I'd always wanted a TR6, even before I could drive and finally, as my third car, I succeeded.
My first TR6 NEW276M was bought from Malcolm Freeman, a member of Cornwall Group, 1982 for £1900, we ran it for 3 years and sold to a couple from Newquay for £1500. We had great fun with this car but with having to drive it for work as well as pleasure; I ended up spending most weekends doing running repairs ready for the following week.
I did a Bosch fuel pump conversion, supplied by Martin's Fuel Injection, and the 7" Wolfrace were a roadside swap with someone from Plymouth.
NEW276M was replaced with a family friendly and reliable BMW 3 Series.
A number of years later, I rejoined the TR Register and as well as enjoying the magazine, kept an eye on TR's for sale. After the birth of our third child, Claire, we happened to be going to visit my Dad who lived in Emsworth and there just happened to be TR6 for sale in Salisbury (which we passed through) so we called in to have a look and I just happened to agree to buy it. LUY224N became my second TR6. It hadn't run for 5 years but was a good project – which was all I could afford!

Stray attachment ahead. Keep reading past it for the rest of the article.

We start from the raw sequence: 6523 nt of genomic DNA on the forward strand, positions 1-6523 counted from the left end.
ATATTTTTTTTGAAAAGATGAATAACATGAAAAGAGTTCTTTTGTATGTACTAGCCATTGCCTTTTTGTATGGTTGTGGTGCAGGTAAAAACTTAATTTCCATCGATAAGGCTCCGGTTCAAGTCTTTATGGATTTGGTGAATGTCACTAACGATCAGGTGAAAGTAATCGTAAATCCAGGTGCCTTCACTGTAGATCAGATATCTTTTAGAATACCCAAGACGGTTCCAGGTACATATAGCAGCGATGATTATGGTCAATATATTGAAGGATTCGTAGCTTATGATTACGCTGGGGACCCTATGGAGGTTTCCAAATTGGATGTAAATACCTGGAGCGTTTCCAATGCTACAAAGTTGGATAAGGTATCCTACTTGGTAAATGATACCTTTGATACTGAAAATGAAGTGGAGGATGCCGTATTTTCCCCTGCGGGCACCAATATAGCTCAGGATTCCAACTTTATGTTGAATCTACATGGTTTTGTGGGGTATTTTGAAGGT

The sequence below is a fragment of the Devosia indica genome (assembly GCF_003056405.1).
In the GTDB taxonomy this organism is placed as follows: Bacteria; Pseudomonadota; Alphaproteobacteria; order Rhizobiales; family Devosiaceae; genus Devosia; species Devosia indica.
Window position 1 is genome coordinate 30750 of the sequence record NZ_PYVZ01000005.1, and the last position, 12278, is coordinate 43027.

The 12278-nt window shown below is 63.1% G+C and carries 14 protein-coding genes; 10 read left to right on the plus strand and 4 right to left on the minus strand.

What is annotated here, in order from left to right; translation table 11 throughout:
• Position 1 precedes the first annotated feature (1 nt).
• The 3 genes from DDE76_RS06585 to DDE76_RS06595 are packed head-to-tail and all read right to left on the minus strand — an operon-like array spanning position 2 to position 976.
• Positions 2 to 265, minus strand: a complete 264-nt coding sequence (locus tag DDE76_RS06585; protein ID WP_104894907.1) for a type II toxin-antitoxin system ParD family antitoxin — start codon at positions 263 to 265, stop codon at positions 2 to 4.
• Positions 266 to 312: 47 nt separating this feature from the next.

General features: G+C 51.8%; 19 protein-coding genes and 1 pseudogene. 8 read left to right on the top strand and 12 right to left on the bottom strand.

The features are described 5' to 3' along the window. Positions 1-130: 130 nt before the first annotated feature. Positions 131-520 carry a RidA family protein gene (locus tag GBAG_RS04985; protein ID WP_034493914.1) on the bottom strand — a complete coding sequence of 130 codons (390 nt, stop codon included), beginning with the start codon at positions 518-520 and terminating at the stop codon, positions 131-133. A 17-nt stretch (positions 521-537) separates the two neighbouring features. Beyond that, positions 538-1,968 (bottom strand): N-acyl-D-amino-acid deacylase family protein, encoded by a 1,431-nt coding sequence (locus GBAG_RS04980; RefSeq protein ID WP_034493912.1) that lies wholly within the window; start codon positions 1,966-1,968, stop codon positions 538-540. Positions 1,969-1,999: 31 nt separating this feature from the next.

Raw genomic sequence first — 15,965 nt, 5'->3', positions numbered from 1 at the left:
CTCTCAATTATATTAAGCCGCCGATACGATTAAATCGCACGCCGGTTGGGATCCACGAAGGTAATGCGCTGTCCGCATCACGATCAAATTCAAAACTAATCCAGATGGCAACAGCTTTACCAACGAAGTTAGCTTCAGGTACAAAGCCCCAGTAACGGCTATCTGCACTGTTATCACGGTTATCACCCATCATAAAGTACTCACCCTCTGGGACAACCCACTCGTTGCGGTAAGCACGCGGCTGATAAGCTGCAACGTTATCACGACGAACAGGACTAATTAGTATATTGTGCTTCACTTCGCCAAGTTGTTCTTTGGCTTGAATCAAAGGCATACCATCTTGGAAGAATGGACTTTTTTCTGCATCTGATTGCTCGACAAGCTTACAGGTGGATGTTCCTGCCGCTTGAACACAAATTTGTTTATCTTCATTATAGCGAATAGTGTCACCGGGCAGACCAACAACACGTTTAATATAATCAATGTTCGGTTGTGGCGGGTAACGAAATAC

Here is a picture from 1994, with our second child Neil, looking somewhat bemused. I initially did a lot of work on this car with repairs to the floors and inner wings, new sills, B posts, rear deck and quarters and I was able to buy 4 new wings two re-skinned doors and a boot lid all for £260 – those were the days! I've rebuilt the suspension and brakes and lots of other mechanical bits. But once more, work was getting in the way and things started to slow down.
Neil was 6 in this picture, he's now 27, and the car is still my project and it'll still have to wait until I retire!
Then one day, I was browsing the cars for sale on line and came across FXF767H being advertised.
Wow, an original Torquay car that was located on my doorstep. The description started 5,344 miles from new, one owner and part of a lady's private collection, alongside her Bentley and Rolls Royce and Jeep and her yacht etc. Sadly, she had passed away and all these were up for sale - except it turned out to be a disputed will which took 41/2 years to resolve but I persevered and kept in touch with various solicitors over the years until I eventually bought the TR6 with a sealed bid.